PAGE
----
Three Types of Arugula

Arugula is one of those typically Italian vegetables that has become mainstream in America. And for good reason. It's a delicious green, with a lot more flavor than lettuce, plus it's quick and easy to grow. We offer three types and here is a quick explanation of how they differ:

Arugula Coltivata is the quickest of all types, ready to pick in just 30 days from direct seeding. It tends to be most responsive to temperatures, changing leaf shape and flavor between cool and warm weather. When the weather is hot, the flavor gets spicier and the leaf margins get more deeply scalloped. The leaves are larger than other types and have more substance, so they are a great choice for wilting on pizza or pasta. We offer it in regular and large packets, and in organic seed.

Arugula Ortolani (market grower) is a strain of Arugula Coltivata that was selected for uniform maturity and appearance. The packet is also larger, so it's a good choice for anyone who is growing for market.

Arugula Selvatica is also known as wild arugula. It has a much smaller, deeply serrated leaf than Arugula Coltivata.  This is the arugula you have seen on sandwiches at popular chains such as Panera as well as in high-end restaurants. The flavor is generally a little stronger than Coltivata. It takes longer to germinate and grow, ready for harvest in about 50 days. We have it in regular and large packets, as a Special Selection (Extra) and as organic seed.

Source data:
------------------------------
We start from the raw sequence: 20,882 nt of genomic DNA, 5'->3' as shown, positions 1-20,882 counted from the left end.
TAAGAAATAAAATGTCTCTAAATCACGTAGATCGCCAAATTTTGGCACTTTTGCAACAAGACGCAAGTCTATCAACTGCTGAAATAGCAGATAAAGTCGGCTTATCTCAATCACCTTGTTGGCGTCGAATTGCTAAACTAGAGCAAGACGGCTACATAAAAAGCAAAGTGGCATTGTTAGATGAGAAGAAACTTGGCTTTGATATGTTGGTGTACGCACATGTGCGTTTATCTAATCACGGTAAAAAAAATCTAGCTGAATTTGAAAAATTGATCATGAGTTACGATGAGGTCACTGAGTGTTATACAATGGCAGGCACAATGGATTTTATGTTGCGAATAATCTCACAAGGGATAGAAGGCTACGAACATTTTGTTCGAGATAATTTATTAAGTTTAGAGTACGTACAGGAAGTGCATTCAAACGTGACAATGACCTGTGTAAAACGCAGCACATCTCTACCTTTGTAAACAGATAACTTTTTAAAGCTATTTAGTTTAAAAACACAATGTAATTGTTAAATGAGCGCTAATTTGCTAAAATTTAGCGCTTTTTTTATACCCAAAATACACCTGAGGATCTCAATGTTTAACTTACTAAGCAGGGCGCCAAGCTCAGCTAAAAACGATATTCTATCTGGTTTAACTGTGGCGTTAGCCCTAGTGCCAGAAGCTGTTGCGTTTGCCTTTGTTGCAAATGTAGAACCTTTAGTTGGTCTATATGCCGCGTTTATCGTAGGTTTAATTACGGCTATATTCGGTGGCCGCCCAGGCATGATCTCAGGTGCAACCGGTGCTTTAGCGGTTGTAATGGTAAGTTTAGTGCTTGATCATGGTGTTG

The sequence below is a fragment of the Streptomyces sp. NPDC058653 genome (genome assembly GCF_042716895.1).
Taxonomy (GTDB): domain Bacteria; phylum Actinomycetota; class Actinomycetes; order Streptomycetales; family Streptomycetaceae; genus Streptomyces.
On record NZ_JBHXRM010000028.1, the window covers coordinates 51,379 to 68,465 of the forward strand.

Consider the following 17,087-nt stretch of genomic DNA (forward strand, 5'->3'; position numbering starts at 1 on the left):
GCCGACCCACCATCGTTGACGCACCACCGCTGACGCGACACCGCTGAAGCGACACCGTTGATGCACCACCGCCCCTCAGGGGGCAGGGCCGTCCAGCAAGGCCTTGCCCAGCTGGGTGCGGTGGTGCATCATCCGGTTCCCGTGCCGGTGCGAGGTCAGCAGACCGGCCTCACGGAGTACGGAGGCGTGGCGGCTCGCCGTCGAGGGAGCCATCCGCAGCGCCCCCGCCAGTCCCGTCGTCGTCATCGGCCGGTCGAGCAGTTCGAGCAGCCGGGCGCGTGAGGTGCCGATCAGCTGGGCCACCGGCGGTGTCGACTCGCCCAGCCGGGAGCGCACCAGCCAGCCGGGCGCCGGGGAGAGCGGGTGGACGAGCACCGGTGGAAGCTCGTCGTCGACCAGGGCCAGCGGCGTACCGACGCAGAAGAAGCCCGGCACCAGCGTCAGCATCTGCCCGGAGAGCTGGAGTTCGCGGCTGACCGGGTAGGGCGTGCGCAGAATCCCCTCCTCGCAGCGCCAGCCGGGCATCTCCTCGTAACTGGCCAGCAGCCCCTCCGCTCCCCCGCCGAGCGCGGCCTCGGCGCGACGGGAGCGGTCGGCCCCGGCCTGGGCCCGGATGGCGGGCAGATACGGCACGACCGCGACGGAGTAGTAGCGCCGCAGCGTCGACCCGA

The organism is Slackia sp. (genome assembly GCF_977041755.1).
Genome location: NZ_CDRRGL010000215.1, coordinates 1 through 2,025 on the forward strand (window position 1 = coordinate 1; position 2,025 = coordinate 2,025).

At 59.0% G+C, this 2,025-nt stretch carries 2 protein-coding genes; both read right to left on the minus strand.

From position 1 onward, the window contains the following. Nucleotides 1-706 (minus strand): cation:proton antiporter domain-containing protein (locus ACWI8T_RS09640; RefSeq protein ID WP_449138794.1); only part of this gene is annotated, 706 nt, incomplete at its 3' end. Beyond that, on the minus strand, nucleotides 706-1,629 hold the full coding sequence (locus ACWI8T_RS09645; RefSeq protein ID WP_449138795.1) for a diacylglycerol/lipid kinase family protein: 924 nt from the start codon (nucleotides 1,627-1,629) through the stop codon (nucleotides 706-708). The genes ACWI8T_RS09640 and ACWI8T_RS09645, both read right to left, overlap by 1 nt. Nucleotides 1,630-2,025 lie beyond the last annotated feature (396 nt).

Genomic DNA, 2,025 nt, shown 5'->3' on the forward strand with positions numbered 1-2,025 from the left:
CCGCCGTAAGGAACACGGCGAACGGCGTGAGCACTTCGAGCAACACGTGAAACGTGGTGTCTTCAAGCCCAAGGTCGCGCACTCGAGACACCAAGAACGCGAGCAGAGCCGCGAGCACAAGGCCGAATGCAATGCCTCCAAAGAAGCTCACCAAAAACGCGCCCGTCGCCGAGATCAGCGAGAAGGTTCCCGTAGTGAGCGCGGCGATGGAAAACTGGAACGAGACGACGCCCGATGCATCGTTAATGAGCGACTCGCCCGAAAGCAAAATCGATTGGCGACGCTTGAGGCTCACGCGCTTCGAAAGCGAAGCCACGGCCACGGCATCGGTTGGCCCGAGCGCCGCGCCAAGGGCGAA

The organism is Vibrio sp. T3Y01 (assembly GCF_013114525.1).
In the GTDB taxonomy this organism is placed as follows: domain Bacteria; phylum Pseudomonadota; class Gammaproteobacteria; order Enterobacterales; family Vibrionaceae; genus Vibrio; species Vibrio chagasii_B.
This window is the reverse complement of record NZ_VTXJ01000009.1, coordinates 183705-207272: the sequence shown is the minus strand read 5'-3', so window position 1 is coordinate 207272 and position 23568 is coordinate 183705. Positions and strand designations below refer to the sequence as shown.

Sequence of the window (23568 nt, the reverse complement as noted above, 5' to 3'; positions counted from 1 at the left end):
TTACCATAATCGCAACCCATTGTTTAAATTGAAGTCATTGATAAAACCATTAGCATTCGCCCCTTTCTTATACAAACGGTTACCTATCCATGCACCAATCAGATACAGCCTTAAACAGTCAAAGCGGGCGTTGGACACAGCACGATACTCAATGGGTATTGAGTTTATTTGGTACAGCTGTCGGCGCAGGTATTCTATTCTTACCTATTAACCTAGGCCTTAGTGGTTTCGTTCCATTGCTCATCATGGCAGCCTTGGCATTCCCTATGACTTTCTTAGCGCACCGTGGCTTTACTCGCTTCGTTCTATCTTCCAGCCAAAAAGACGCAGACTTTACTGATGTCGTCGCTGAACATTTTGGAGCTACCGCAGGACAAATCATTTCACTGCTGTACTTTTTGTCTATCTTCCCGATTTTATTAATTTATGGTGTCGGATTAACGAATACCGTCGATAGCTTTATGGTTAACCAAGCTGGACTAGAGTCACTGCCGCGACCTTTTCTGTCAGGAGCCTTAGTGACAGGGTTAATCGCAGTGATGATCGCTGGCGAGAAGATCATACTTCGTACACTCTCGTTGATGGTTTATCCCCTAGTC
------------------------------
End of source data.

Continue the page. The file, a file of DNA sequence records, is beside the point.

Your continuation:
Olive-leaf arugula behaves much like Selvatica and has a similarly assertive flavor. The leaves are not serrated like Selvatica but are instead smooth on the margins.


In general, all three types are similar in flavor and differ primarily in time to harvest and leaf size and shape, so choosing a favorite is really a matter of personal taste. All are grown the same easy way: sprinkle seed directly in the garden, cover lightly, and keep moist until germination. They don't need to be thinned; just cut leaves as you need them and enjoy!